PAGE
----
General Question

Skysong's avatar

In the military, can a soldier order another solider around if they are the same rank, but one has been that rank for longer?

Asked by Skysong (25points) March 22nd, 2009

How does ‘Time-In-Rank’ affect your ability to give orders to people of the sme rank as you?

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8 Answers

asmonet's avatar

No, they can’t.
I don’t think.

That would mess up the whole system, don’t you think?

Skysong's avatar

I’ve heard that ‘senior’ officers of the same rank have more experience and can therefore give orders to ‘juniors’

KatawaGrey's avatar

@Skysong: I think that is how it works with senior officers. For example, if two officers are both 2 star generals, the one who was promoted first technically has priority as far as giving orders goes. I think in other situations, an officer is chosen to be in charge.

Skysong's avatar

Can the more experienced general tell the lesser one what to do though? Or is that just priority in ordering OTHERS?

Bluefreedom's avatar

In the military, it is referred to as time in grade. There are two terms and I’ll refer to Air Force examples since that is the service I am in:

Rank such as E-1, E-2, E-3, E-4, E-5, etc.

Grade which describes the rank such as Amn, A1C, SrA, SSgt, TSgt, etc.

Just because two people have the same rank but one of the two might have a little more time wearing that identical rank doesn’t mean that they automatically have authority or influence over that person.

Now, if you’re looking at this from a leadership standpoint, if someone is the same rank as another person but has more time in grade, he would probably be in a position where he can issue orders or give directives to people the same rank and lower because of his position such as a squad leader or a fire team leader, for example.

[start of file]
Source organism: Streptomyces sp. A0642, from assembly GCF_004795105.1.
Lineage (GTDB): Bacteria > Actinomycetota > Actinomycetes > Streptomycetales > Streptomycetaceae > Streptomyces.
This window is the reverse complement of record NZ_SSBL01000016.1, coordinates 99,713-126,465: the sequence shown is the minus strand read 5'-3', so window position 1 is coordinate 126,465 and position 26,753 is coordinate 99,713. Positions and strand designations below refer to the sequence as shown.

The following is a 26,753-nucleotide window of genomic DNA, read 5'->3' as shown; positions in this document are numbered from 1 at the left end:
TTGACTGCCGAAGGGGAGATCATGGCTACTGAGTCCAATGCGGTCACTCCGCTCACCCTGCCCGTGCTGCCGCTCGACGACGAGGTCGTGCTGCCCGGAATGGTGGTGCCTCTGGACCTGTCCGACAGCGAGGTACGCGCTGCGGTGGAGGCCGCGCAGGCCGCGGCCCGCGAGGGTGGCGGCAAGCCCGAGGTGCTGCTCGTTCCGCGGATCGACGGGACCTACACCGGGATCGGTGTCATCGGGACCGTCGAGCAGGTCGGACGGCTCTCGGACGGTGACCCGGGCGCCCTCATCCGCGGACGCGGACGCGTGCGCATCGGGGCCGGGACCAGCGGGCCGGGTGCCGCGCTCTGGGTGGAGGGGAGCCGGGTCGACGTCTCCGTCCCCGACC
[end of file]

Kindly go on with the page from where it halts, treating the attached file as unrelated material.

There can be a few exceptions to this but it has mostly been what I described above in what I’ve seen in my 13 years in the Air Force and 8 years in the Army. I can’t definitively state what happens in the Marine Corps, Navy, or Coast Guard, though, because I have no knowledge about what happens with their rank systems.

StellarAirman's avatar

That really doesn’t happen in the way you describe it. People don’t go around saying “I’m not going to do what you say because I have had this rank longer than you!” etc. But, some situations do come into play such as if two people are of the same rank in a class, then usually the person with more time in grade would be designated the class leader. Or for instance when I traveled to Iraq there were two Senior Airmen, so the one that had the longer time in grade was the leader of the group during the trip, but he passed it off to the other Senior Airman because he had been deployed already and was more experienced.

And it’s not like the person designated the leader is running around dishing out orders to everyone, he’s simply a central point of contact for decisions, accountability, making people are where they are supposed to be, etc.

KatawaGrey's avatar

@Bluefreedom: Oh good, an actual military member. I was just getting my information from watching Stargate.

And I am not ashamed!

asmonet's avatar

^Me too.

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